Lameness examinations – 10 top tips

When a dog, cat or rabbit presents as lame, it can sometimes be quite a challenge to work out exactly what is wrong. Just trying to identify which leg is affected can sometimes be difficult. In this article we give a few top tips on how to ensure you are confident with your examination to ensure you make the right diagnosis.

Posted: 25 June 2020

Lameness examinations – 10 top tips

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1. Let them relax – if the patient knows you’re about to check them over, they’ll probably become nervous and may not show signs of pain. You might find some of our previous articles useful. 

2. Be patient – it doesn’t help to rush, so take your time and watch everything. There’s no doubt that the first few moments of the clinical examination needs to be done with patience and from the other side of the room. The worst thing you could do is rush to pick up the animal and start feeling all the joints. Take your time and watch the animal’s behaviour first.

3. History – ask lots of questions and find out as much as you can first. A long and detailed history covering as much as possible is worth a lot. Find out when the lameness started; how it happened; what are the signs; does it wax and wane; does anything help; and so on. 

4. Use the corner of your eye – whilst chatting with your clients, try to be aware of what the patient is doing. By watching the patient without focusing on it, he/she will be more relaxed and give you more clues. You need to get some answers to all of these;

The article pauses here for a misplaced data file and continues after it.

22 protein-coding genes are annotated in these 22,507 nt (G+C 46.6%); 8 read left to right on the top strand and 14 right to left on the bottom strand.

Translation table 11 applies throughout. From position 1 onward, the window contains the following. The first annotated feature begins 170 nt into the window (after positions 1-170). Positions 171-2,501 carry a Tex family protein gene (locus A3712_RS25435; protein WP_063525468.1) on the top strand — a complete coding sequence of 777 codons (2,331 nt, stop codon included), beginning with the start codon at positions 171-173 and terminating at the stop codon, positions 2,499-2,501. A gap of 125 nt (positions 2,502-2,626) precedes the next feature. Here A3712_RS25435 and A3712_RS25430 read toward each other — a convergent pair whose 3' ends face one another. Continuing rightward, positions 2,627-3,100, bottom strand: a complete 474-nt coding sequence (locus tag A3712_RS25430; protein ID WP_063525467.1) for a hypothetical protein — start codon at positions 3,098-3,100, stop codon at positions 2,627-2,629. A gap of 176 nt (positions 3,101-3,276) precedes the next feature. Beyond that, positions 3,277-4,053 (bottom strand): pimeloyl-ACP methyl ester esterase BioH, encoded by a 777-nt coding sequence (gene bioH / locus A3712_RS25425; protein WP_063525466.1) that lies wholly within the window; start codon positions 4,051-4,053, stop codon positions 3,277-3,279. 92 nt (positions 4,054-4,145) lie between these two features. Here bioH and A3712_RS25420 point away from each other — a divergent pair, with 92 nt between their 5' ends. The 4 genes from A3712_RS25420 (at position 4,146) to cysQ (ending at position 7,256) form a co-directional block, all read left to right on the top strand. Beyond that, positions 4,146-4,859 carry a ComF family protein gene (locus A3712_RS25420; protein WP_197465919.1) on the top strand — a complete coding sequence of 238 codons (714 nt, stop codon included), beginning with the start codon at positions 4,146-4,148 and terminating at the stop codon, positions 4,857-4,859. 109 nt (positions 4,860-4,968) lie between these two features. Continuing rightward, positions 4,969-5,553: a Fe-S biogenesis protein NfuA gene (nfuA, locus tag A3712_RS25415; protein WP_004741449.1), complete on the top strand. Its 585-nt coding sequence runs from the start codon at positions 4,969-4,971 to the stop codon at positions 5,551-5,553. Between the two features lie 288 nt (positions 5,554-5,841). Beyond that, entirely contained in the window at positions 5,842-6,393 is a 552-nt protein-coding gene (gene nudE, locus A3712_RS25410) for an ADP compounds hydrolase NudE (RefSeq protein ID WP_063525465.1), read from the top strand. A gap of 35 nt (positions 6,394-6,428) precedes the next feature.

1. How are they standing? – a leg held off the ground perhaps?
  2. How do they move? – stiff movements and/or with caution?
  3. Are they unsettled and shifting their weight from one leg to another?
  4. Are they comfortable when sitting and standing?
  5. Is there any evidence of panting or excessive licking? This can sometimes indicate pain.

5. Make friends – the examination room should always be used in a way that keeps the patient relaxed. You need them to think of you as a friend and not a threat. With most animals it can help if you get down to their level. Crouch down and let them approach you first. It often helps if you avoid too much eye contact, and keep the conversation going with the owner with a calm, relaxed tone of voice. The more your patient trusts you, the more natural signals they will give back to you. Some suggestions include;

  • Level ground – crouch down onto the floor at their height.
  • Come to me - allow them to approach you first.
  • Don’t hold on – rather than restraining them from the outset, let them wander around the room first.
  • Use their name – and use it often in the same way the owner does.
  • Smell – when they approach you, allow them to check you out by smell.
  • Lick and rub – when they approach you, offer your hand and let them lick you.
  • Avoid white coats – sometimes the clinical clothing we wear is covered in other animal smells which can be quite intimidating. It may help to remove your white coat.
  • Avoid eye contact – absolutely no staring at the patient as this will undoubtedly be considered to be a threat.
  • Gentle tones – speak slowly and with a soft voice.

6. Safe environment – as far as possible make the examination room safe and comfortable for your patient. If they’re relaxed, they’ll be much easier to examine. This is best achieved by;

  • Removing bad odours – the scent of cats, dogs and predators will likely make them feel unsettled. This is especially important if a previous patient has emptied its glands!